Thursday, December 1, 2022

Literary Boot Camps

1797

by Michael Aaron C. Gomez

Skill in most artistic forms is honed through observation, imitation, and education— this last one done mainly by apprenticeship, in much the same way as the Karate Kid training under Mr. Miyagi or other old-style master-student relationships in those martial arts films way back when. This is true for writing: maybe one of the most difficult artistic media to master, requiring much practice and even more patience. In fact, it may be the only form out there that never gets any easier, no matter how much experience and training one may have.
Not a lot of people know this currently, but Silliman has the richest and most prestigious literary tradition out of any school in the country.
Most—if not all—of the Philippine writers worth knowing and reading have passed through the portals of the university in one way or another, as a result, branding the entire city itself as the literary capital of the country. To drive home this point, the 5th Taboan Writers Festival held in the city last February called Dumaguete “The City of Literature” in its tagline.
Silliman even boasts of producing the first student literary folio in the country (way back in 1948): the nowdefunct Sands & Coral. Campus
writers used to be able to submit their works—be they poetry, fiction, plays, essays, or criticism—to the editors and then (hopefully) see
them published later in the school year. Students from all colleges and departments were free to submit their work, thereby promoting a healthy and inclusive literary scene in the campus.
Due to the absence of a folio, Sillimanian writers today are obliged to leapfrog the school scene straight onto the national audience
through the writers’ workshops that have cropped up over the last few decades—where, every summer, apprentice writers experience their baptism of fire, so to speak. Here the spotlight is shined on three of the main writers’ workshops in the Philippines.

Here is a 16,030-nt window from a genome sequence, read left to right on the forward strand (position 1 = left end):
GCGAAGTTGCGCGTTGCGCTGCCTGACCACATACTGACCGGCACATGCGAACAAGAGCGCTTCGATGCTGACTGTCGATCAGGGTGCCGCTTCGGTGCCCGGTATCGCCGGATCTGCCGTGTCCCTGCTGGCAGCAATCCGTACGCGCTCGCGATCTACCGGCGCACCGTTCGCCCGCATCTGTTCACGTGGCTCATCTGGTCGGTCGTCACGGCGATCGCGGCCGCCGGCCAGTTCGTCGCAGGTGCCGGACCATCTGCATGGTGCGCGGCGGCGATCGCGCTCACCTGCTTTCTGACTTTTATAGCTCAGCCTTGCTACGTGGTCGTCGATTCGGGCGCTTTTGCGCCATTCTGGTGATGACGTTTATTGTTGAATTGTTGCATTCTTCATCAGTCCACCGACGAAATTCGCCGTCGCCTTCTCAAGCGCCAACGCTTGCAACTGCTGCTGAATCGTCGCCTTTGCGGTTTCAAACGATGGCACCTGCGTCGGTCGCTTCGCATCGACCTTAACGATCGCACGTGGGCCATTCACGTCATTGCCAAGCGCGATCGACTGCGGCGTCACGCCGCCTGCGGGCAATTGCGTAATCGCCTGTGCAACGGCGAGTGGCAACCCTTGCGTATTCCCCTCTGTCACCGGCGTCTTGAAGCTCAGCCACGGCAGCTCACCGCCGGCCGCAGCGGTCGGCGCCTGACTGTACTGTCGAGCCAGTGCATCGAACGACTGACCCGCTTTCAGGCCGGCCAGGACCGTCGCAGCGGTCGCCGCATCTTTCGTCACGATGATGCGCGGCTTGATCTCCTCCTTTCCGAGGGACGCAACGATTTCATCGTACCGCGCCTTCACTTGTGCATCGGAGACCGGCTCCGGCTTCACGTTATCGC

IYAS National Writers Workshop Held at the University of St. La Salle right next door at Bacolod City, this workshop was founded by
a Silliman alumna, Elsa Martinez Coscolluela (the Palanca Hall of Famer whose play In My Father’s House was produced at Silliman last July), with the assistance of De La Salle University’s Bienvenido N. Santos Creative Writing Center. This workshop lasts for one whole week—usually on the third week of April—and examines the fellows’ poetry and fiction and drama in these languages: English, Filipino, Cebuano, Hiligaynon, Kinaray-a. Naturally, applicants come from all over the country, giving way for a truly cosmopolitan summer experience for
those accepted as fellows. And, yes, this has to be mentioned: the food in IYAS is absolutely namit.

Iligan National Writers Workshop This one was founded by a Silliman alumna—Christine Godinez-Ortega—is hosted by the Mindanao
State University-Iligan Institute of Technology, and is held usually on the third week of May. It is the only one of the three that rewards
fortunate fellows with a literary award—namely, the Jimmy Balaquit Award. There’s also the Boy Abunda Fellowship given to one of the yearly fellows (though this is only given to fellows from Eastern Visayas). One more thing about the workshop is that it accepts submissions in the most number of languages: English, Filipino, Cebuano, Hiligaynon, Waray—just to name a few.

Silliman University National Writers Workshop This is the hardest one to write about, since everything that could be said about it could not fit a standard feature article—but anyway, for starters: the Silliman Writers Workshop is the oldest, the longest, and the most prestigious writers workshop in the country.  Founded in 1962 by Edilberto K. and Edith L. Tiempo, the three-week workshop—now held at the Rose Lamb Sobrepeña Writers Village in Valencia, usually for much of May—has been the stepping stone for all of the established Philippine writers we know today: Cesar Ruiz Aquino, Bobby Flores-Villasis, Elsa Coscolluela are but a handful of the writers who have passed through this rite of literary initiation. And true enough, young writers today consider the Silliman Workshop to be the rite of passage into being part of the national literary community. Also, an interesting fact to consider is that the founders of both IYAS and Iligan are alumnae of this particular workshop.
While writing skill is enough, it also helps a young writer to get in touch with the tradition behind him and to get to know the people behind
that tradition—these workshops are the best way to achieve these things: and if one is from Silliman, it is more fulfilling on the whole. And, perhaps more importantly, there’s free food and travels for weeks over the summer—who wouldn’t like that ?

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